We all know that the most important thing in this business is recruiting and with archrival Boston University back from the dead, Providence winning a National Title, and Cav revamping UConn, winning the top end guys is as tough as it has ever been. The way recruiting has evolved in this sport, the staff has to start getting commitments from guys that wouldn't be here for another three, four, or even five years, a time period in which no one really knows where the program will be at. That is why I think AD Brad Bates should name associate head coach Greg Brown the head coach in waiting as soon as possible, because it would give the program an enormous amount of stability going forward. When they bring these extremely young kids in for visits, they can say unequivocally that if Coach York isn't here when you get to campus, Coach Brown and hopefully Coach Ayers will be there to insure that the operation is the same as it was when Coach York was here. Kids are not going to want to commit to a program and then have the whole thing change when a coach from the outside gets brought in because it totally changes everything that led them to the school.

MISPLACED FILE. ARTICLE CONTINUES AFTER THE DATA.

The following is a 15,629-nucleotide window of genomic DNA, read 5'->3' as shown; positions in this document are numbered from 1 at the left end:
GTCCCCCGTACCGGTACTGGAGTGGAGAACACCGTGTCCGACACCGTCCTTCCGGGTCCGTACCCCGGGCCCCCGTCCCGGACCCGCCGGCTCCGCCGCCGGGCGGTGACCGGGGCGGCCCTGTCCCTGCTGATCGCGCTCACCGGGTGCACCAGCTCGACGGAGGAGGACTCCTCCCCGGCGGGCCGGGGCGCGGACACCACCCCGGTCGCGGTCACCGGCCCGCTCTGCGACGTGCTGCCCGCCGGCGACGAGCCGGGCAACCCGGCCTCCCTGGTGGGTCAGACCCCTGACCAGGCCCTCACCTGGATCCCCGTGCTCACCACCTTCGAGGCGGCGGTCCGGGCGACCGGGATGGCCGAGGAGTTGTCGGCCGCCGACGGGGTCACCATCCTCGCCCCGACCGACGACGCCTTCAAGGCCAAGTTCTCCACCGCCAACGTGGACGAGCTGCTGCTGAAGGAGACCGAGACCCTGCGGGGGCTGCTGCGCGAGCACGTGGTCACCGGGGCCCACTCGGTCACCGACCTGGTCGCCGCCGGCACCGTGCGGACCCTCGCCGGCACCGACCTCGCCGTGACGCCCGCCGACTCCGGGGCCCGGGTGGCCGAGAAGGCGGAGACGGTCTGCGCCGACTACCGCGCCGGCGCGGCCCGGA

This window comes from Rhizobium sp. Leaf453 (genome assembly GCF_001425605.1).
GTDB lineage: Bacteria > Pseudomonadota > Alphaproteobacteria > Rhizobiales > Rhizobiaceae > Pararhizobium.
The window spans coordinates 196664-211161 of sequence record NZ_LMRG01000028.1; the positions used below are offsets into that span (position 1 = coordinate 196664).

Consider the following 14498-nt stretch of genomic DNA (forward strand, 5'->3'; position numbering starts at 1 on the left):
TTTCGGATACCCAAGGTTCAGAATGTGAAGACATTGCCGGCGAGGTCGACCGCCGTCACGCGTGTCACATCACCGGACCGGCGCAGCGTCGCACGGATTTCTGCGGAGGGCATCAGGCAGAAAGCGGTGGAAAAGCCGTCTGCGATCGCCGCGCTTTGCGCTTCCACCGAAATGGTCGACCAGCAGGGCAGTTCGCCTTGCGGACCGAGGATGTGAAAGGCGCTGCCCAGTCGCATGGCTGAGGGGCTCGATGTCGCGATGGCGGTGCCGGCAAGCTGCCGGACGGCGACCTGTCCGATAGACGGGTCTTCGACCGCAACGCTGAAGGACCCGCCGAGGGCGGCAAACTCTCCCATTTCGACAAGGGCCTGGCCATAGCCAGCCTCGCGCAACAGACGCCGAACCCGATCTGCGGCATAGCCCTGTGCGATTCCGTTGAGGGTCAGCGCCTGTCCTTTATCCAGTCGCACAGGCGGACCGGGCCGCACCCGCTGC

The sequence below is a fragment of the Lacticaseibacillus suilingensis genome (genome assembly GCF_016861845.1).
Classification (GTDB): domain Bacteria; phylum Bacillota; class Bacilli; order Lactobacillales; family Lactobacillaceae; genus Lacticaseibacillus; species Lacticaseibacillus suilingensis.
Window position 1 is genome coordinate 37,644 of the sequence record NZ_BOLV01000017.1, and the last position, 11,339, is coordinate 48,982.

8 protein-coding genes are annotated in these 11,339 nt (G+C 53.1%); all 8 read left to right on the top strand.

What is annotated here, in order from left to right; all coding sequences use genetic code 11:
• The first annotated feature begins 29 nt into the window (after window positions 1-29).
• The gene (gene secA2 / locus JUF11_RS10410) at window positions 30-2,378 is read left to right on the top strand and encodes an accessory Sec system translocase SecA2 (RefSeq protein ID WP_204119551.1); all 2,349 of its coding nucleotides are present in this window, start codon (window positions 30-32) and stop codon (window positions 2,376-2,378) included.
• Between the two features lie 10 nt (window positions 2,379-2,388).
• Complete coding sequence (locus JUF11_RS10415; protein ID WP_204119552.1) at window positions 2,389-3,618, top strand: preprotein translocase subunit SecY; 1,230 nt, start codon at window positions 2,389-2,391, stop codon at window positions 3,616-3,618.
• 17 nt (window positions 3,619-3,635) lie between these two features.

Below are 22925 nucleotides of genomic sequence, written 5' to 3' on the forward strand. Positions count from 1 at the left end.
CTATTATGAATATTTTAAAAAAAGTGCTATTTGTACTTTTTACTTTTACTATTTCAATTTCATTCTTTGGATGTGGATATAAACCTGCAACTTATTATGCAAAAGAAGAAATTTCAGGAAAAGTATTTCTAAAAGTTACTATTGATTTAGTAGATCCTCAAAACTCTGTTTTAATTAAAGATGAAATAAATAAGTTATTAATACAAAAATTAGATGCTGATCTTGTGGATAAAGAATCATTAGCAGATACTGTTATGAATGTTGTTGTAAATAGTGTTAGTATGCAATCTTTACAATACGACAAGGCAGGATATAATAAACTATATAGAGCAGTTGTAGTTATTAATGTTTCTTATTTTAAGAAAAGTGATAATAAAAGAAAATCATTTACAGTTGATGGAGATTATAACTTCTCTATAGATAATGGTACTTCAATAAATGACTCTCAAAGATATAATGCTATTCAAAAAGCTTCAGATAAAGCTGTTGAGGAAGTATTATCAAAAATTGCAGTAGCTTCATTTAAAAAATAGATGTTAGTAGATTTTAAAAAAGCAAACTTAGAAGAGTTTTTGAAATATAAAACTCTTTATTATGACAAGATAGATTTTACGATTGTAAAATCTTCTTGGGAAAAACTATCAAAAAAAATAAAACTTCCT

Naysayers will say "Bates should go through the whole process and hire the best candidate" and point to Coach Brown's lack of head coaching experience but I think that whole argument is highly overrated. Does it really make a difference if he is a head coach between now and when Coach York retires? He is still going to recruit the same amount that he already does, he will have to implement a X's and O's strategy for whatever team he were to go to (something he already does at BC), what difference does it make? Mike Cavanaugh had no head coaching experience in college hockey, neither did Dave Hakstol, David Quinn, or Dick Umile and last time I checked, all of those guys are doing okay at their respective locations.
Coach Brown represents everything that is right with Boston College and it's hockey program. We can't afford to lose him and that is why he should be our head coach in waiting.